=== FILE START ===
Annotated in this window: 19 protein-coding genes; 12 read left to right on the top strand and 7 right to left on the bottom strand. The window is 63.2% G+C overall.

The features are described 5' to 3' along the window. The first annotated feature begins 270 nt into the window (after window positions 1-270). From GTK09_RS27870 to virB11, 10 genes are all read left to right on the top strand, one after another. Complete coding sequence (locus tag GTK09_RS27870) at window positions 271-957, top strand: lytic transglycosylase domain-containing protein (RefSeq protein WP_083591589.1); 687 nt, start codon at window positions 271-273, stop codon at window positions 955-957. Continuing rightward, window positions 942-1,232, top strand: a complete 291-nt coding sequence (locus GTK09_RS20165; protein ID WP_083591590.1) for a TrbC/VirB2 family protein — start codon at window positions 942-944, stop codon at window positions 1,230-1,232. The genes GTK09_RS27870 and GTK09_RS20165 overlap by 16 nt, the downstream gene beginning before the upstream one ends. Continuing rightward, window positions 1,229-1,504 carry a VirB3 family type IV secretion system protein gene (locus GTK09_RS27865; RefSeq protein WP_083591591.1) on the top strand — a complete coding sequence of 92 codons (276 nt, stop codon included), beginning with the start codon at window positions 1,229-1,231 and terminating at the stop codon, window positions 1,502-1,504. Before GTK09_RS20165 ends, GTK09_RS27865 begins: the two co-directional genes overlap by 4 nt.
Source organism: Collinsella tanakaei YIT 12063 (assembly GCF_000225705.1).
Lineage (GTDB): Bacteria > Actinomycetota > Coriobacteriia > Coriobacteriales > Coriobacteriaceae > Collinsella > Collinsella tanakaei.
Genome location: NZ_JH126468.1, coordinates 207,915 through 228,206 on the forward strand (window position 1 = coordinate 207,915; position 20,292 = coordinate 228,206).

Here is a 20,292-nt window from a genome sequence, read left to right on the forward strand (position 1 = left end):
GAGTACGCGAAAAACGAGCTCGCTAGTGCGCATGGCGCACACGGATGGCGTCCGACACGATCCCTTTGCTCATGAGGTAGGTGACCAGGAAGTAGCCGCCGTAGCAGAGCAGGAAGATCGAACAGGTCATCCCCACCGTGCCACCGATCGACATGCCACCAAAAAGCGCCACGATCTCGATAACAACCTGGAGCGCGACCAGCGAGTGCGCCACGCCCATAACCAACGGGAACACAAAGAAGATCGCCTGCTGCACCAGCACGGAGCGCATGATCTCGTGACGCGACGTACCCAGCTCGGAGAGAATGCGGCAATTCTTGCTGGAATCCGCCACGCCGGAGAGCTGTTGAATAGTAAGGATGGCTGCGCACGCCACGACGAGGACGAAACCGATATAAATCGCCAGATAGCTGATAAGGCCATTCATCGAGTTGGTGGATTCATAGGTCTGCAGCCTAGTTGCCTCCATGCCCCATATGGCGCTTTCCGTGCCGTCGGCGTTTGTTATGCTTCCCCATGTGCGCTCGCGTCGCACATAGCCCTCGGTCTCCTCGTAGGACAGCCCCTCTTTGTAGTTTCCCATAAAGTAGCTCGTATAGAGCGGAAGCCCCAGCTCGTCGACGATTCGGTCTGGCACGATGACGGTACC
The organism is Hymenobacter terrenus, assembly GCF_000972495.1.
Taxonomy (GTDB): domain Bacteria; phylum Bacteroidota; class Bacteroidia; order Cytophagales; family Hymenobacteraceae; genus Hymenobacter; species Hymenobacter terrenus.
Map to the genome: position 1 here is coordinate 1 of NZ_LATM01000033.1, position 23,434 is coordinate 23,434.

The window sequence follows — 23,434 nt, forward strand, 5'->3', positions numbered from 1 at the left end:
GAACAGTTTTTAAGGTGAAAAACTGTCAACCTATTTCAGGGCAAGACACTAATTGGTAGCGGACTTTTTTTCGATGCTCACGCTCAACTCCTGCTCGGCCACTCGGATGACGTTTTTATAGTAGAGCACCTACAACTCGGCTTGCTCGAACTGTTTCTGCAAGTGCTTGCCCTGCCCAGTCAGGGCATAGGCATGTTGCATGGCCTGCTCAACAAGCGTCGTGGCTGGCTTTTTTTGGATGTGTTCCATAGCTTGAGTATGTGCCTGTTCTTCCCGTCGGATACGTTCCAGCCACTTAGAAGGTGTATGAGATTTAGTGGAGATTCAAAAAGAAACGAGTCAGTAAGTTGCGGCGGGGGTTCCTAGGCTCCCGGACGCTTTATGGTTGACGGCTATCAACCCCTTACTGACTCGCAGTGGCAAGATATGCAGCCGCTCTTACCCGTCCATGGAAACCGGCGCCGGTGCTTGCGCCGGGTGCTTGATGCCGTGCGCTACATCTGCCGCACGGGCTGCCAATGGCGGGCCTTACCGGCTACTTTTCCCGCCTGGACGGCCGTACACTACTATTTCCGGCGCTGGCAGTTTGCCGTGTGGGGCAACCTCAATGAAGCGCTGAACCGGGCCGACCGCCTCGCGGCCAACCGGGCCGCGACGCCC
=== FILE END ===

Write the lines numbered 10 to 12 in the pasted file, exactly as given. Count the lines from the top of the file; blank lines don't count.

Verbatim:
Map to the genome: position 1 here is coordinate 1 of NZ_LATM01000033.1, position 23,434 is coordinate 23,434.

The window sequence follows — 23,434 nt, forward strand, 5'->3', positions numbered from 1 at the left end:
GAACAGTTTTTAAGGTGAAAAACTGTCAACCTATTTCAGGGCAAGACACTAATTGGTAGCGGACTTTTTTTCGATGCTCACGCTCAACTCCTGCTCGGCCACTCGGATGACGTTTTTATAGTAGAGCACCTACAACTCGGCTTGCTCGAACTGTTTCTGCAAGTGCTTGCCCTGCCCAGTCAGGGCATAGGCATGTTGCATGGCCTGCTCAACAAGCGTCGTGGCTGGCTTTTTTTGGATGTGTTCCATAGCTTGAGTATGTGCCTGTTCTTCCCGTCGGATACGTTCCAGCCACTTAGAAGGTGTATGAGATTTAGTGGAGATTCAAAAAGAAACGAGTCAGTAAGTTGCGGCGGGGGTTCCTAGGCTCCCGGACGCTTTATGGTTGACGGCTATCAACCCCTTACTGACTCGCAGTGGCAAGATATGCAGCCGCTCTTACCCGTCCATGGAAACCGGCGCCGGTGCTTGCGCCGGGTGCTTGATGCCGTGCGCTACATCTGCCGCACGGGCTGCCAATGGCGGGCCTTACCGGCTACTTTTCCCGCCTGGACGGCCGTACACTACTATTTCCGGCGCTGGCAGTTTGCCGTGTGGGGCAACCTCAATGAAGCGCTGAACCGGGCCGACCGCCTCGCGGCCAACCGGGCCGCGACGCCC